-->

Κυριακή, 9 Δεκεμβρίου 2018

REE Potential of Greek Bauxite Active Mines and Nano-mineralogy of Greek Bauxites

Polished-section of Fe-depleted
 diasporic Greek industrial bauxite sample
 (upper) and detail of pisolith in the optical
microscope (lower) prior to the XRF
measurement.
Greece is the 12th largest bauxite mine producer worldwide, but also the largest in the EU with an annual production of 1800 thousand metric dry tons in 2017. Nowadays, the Greek bauxite reserves, which could be produced economically, are estimated to be approximately 250,000 thousand metric dry tons . Most of the raw material is processed by the ‘‘Aluminium of Greece S.A.’’ at its industrial complex at Aghios Nikolaos (Antikyra, Corinth gulf) for the production of alumina (800,000 metric dry tons in 2017) and metallic aluminum for use in the industry and constructions. According to the U.S. Geological Survey, Greece is being considered to be the 16th alumina producer in the globe, and the 4th among the EU member-states. The Greek bauxites are currently mined in the Parnassos-Ghiona area, where there is also a metallurgical plant for Al metal production, while there is no process in the Greekbauxite industry to extract REEs from the raw Al-ore.
Thus, most of REEs are transferred in the bauxite metallurgical residue (the so-called red mud), along with certain actinides, such as Th. The exploitation of REEs from red mud is rather challenging, although there is evidence that REEs can be extracted easier directly from theraw Al-ore. Thus, the mineralogy and the geochemistry of REEs in Greek bauxites are rather critical. Previous studies indicated the presence of Th-bearing REE-minerals and detrital zircon grains fundamentally containing REE and actinides. A concurrent publication to the current study also revealed that Sc is present in Fe-oxides (mainly hematite and goethite) and zircons. Concerning the bulk REE geochemistry of Parnassos- Journal of Sustainable Metallurgy Ghiona bauxites, some data have sporadically been reported by previous authors. However, the REE geochemistry in Greek bauxites has not been systematically investigated, in comparison to relevant karst-type deposits from the Mediterranean (including Balkans), Irano-Himalayan, and East Asian bauxite belts.

The first paper presented here to our knowledge is a first attempt to contribute to the future REE exploration and exploitation from base metal deposits, with an emphasis on the REE-containing bauxites, in the light of the sustainable REE demand in the EU and the globe. Moreover, it is worthy to mention that—among other REEs—Sc is of special interest due to its several high-tech promising applications, such as solid oxide fuel cells (SOFCs) and in Sc–Al alloys, due to specific qualifications (in aerospace industry and in other applications with high-performance demands, e.g., in 3D printing), as well as in ceramics, electronics, lighting, and TV and computer monitors. According to a latest EU report (December 2017), Sc is among the critical raw materials. This means that it has a high economic impact while also having a high supply risk. In this respect, the geochemical aspects of Sc and Y are also considered in the current study, except for the lanthanides series (La to Lu).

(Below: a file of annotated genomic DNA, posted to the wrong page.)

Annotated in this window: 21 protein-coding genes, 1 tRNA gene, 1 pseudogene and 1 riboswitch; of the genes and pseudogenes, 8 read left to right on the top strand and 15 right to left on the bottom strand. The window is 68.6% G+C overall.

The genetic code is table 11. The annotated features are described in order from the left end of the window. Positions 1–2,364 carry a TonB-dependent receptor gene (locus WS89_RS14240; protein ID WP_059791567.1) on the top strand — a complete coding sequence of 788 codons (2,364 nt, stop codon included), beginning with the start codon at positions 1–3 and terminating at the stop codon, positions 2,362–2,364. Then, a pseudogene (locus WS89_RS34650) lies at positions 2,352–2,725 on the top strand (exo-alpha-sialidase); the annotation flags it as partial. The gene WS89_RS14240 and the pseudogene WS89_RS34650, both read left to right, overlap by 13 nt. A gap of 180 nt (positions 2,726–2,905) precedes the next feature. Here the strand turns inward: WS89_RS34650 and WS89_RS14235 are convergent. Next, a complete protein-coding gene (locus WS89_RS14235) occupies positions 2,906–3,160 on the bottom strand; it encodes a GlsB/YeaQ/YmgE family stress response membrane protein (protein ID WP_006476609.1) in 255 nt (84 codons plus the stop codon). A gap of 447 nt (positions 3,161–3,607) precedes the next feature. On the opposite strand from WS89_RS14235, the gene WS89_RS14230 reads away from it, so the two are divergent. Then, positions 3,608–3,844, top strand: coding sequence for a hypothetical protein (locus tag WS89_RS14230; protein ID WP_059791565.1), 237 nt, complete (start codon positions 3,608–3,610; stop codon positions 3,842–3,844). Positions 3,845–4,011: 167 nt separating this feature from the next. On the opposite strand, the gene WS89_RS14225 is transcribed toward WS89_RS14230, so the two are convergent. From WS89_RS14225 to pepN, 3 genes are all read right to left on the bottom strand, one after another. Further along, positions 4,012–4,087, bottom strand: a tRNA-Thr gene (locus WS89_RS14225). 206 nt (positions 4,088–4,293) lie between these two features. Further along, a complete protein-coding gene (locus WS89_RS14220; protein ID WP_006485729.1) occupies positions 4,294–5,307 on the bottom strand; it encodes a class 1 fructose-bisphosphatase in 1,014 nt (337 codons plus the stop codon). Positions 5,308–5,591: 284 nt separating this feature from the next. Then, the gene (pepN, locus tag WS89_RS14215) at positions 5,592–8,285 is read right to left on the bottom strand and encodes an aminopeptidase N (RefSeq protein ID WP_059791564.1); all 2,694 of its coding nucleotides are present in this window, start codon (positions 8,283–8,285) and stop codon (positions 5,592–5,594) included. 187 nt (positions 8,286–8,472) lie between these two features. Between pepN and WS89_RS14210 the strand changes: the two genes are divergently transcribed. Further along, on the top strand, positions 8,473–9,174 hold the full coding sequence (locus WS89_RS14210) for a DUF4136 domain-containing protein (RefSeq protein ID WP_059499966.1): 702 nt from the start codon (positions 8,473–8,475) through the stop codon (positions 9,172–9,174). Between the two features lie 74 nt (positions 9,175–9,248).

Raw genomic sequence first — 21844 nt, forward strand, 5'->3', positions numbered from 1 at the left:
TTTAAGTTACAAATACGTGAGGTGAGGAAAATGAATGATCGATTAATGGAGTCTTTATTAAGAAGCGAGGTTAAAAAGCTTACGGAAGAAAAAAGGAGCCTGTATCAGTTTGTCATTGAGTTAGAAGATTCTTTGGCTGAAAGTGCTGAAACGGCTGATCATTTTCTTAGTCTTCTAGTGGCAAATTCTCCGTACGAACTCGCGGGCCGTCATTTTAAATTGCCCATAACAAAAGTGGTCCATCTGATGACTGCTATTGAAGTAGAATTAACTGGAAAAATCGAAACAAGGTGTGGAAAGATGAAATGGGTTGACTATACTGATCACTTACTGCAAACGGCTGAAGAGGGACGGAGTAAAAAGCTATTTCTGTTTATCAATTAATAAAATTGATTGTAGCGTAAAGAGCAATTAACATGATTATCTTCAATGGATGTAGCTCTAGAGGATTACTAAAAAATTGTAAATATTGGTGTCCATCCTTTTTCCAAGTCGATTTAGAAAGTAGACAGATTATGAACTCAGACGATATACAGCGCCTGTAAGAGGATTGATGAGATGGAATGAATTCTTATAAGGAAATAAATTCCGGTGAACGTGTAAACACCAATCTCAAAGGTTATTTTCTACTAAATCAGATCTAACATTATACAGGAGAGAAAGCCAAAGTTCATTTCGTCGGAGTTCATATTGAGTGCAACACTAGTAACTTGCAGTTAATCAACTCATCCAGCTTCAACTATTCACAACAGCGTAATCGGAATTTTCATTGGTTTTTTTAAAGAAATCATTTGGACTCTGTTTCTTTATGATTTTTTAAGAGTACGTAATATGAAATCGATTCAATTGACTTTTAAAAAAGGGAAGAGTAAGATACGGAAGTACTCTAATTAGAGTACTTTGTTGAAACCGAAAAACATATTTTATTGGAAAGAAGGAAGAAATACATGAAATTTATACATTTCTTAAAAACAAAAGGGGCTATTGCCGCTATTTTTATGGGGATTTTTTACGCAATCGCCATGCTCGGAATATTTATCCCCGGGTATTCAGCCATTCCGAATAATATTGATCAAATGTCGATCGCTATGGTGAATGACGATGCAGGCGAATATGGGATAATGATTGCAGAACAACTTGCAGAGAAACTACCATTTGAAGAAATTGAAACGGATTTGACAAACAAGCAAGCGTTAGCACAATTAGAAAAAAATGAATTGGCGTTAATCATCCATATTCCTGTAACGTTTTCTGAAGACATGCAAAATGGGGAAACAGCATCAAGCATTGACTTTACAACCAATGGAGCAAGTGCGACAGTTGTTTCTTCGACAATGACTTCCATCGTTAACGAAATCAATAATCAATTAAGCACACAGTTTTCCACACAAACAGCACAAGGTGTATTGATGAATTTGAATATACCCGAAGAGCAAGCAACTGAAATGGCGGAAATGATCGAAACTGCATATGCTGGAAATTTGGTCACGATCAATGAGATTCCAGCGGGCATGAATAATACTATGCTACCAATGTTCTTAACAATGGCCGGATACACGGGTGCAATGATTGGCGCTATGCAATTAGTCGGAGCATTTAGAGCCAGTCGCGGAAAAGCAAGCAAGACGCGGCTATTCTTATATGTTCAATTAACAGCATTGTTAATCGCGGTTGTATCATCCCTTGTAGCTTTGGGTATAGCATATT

In the second work presented here a  Typical red–brown (Fe-rich) and high-quality white–grey (Fe-depleted) bauxite samples from active mines of the Parnassos-Ghiona area, central Greece, were investigated.

In the third  work presented here, a combination of various techniques is utilized for the study of nano-mineralogy and -geochemistry of high-grade karst-type bauxite (Al-rich and Fe-depleted samples; Al2O3 ca. 80 wt.%) from the Parnassos-Ghiona mines located in Greece. Initial characterization using PXRD and electron microscopy in microscale and mesoscale (SEM-EDS including STEM mode), proved the presence of “Fe-Cr-Ti-containing diaspore”, anatase and minor rutile.
The study by means of 57Fe Mössbauer spectroscopy, in correlation with magnetic susceptibility measurements and, complemented, with Synchrotron-based spectroscopies at the microscale (SR micro-XRF and micro-XANES/-EXAFS), indicated that Fe3+, in contrast to [6]Cr3+, is not exclusively a componentof the diaspore structure.While Cr3+ substitutes Al3+ in octahedral sites of diaspore ([6]Cr3+↔[6]Al3+), the electron microscopy in nanoscale (TEM-EDS & EELS) revealed that Fe exists in the form of peculiar Fe3+-bearingnanominerals (most likely maghemite-type phases) between 25 and 45 nm in size, in addition to the Fe3+ ions substituting Al3+ in the diaspore structure.  Moreover, it was proven that TiO2 polymorph mineral nanoparticles, particularly rounded anatase mesocrystals and nanocrystals and individual needle-shaped rutiles, are dispersed into the diaspore matrix.Thus, diaspore in the studied bauxite concerns -in fact- a distinct Fe3+-Cr3+-AlOOH low-T authigenic phase, demonstrated for the first time in literature. On the other hand, the observed TiO2 mineral nanoparticles (formed, together with diaspore, during diagenesis) and Fe nanominerals (formed during epigenesis) were hitherto unknown not only for the allochthonous karst-type bauxite deposits of Greece, but also for the overall bauxite deposits, worldwide.

[Επιμέλεια: Π. Τζεφέρης]